In response, it was submitted for HMRC that the application should be refused as incompetent as the petitioner had an alternative remedy of appeal to the First-tier Tribunal Tax Chamber. Further, it was clear that the loan schemes were conduits through which money paid by Ryanair reached the petitioner in exchange for his services as a pilot. The money was therefore entirely earned through working. Article 63 of the TFEU did not define a capital movement, but EU law made it clear that movement of capital related to investment rather than remuneration. 

No movement of capital 

In his opinion, Lord Tyre said of the competency of the petition: “Although the nature of the petitioner’s challenge could be described as constitutional, in so far as it seeks a declaration that certain provisions of UK tax legislation are unlawful because they breach principles of EU law, the critical fact that gives him standing is that he is resisting a charge to income tax that he expects to be made upon him. That, in my view, is a matter whose resolution has been allocated by Parliament to the specialist tax tribunals.” 

Addressing whether the loans were movement of capital, he said: “In the absence of a definition in the Treaties of the expression ‘movement of capital’, the decision of the Court of Justice in Luisi and Carbone v Ministero del Tesoro (1984) provides a useful starting point.”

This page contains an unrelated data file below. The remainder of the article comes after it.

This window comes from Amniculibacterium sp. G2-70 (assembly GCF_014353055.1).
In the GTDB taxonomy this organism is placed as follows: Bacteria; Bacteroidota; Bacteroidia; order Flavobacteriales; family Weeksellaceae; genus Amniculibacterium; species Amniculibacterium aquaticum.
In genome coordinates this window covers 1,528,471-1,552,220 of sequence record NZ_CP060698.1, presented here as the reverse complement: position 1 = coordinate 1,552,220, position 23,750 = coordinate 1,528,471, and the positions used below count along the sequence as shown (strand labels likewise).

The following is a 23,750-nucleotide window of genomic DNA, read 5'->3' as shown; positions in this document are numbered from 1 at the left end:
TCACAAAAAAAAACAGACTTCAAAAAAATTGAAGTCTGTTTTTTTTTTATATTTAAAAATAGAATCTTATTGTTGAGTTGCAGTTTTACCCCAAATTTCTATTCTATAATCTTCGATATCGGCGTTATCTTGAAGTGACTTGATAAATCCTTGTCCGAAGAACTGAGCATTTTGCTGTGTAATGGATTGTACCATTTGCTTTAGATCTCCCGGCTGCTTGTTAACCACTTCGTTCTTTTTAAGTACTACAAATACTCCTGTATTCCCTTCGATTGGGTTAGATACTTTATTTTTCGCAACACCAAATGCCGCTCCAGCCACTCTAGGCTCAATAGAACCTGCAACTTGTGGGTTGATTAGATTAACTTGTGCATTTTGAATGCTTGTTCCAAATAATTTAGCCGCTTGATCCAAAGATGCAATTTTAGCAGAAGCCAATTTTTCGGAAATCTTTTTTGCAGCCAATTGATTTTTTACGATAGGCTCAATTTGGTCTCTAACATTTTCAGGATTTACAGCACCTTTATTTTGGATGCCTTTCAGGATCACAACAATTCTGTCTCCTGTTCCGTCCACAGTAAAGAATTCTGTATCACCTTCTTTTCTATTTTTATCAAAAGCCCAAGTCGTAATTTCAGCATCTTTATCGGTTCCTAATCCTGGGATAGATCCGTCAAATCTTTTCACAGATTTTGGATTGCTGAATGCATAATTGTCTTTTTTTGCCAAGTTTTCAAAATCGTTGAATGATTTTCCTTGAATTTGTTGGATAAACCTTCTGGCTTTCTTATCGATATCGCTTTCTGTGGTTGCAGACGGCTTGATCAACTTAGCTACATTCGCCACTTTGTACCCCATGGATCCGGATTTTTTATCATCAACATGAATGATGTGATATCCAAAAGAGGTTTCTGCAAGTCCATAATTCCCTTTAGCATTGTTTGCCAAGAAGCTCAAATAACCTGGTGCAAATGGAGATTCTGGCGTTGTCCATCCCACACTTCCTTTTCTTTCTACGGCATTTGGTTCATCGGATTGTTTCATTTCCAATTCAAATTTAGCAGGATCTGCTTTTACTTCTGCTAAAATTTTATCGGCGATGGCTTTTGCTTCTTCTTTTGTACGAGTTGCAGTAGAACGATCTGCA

He explained further: “It could be said that the overall effect of the arrangements entered into was that the petitioner’s services as a pilot were provided by him to Ryanair in exchange for the payments that the petitioner received from AML, consisting partly of a small salary and partly of non-commercial loans. On the basis of the Court’s analysis in Luisi and Carbone, that is not to be classified as a movement of capital because it amounted to payment for services.” 

Lord Tyre added: “I find nothing in the factual circumstances of this case to indicate that the petitioner had the subjective intention of obtaining an abusive advantage from his EU right of free movement of capital: there is nothing in either party’s case to suggest that reliance upon that right was an integral part of the loan schemes into which the petitioner entered.” 

Finally, Lord Tyre addressed a submission by the petitioner that the charge amounted to a financial penalty, saying: “It would be fair to say that some of the original features of the 2017 legislation, could arguably have been regarded as having a flavour of punishment about them. But these proceedings are concerned with the law as it now stands. That law does not go beyond ensuring the collection of tax on payments received since 2010 by taxpayers as remuneration for work done, in respect of which no tax has otherwise been paid.” 

He concluded: “The issue of whether a loan upon which the charge has been paid could also be subject to a demand for repayment, whether by the original lender or by an assignee, seems to me to be one which lies between any taxpayer in that position and the scheme promoter responsible for devising the terms of the loan. In any event, the petitioner’s characterisation of the charge as a penalty falls to be rejected.” 

For these reasons, the petition was dismissed.

© Scottish Legal News Ltd 2021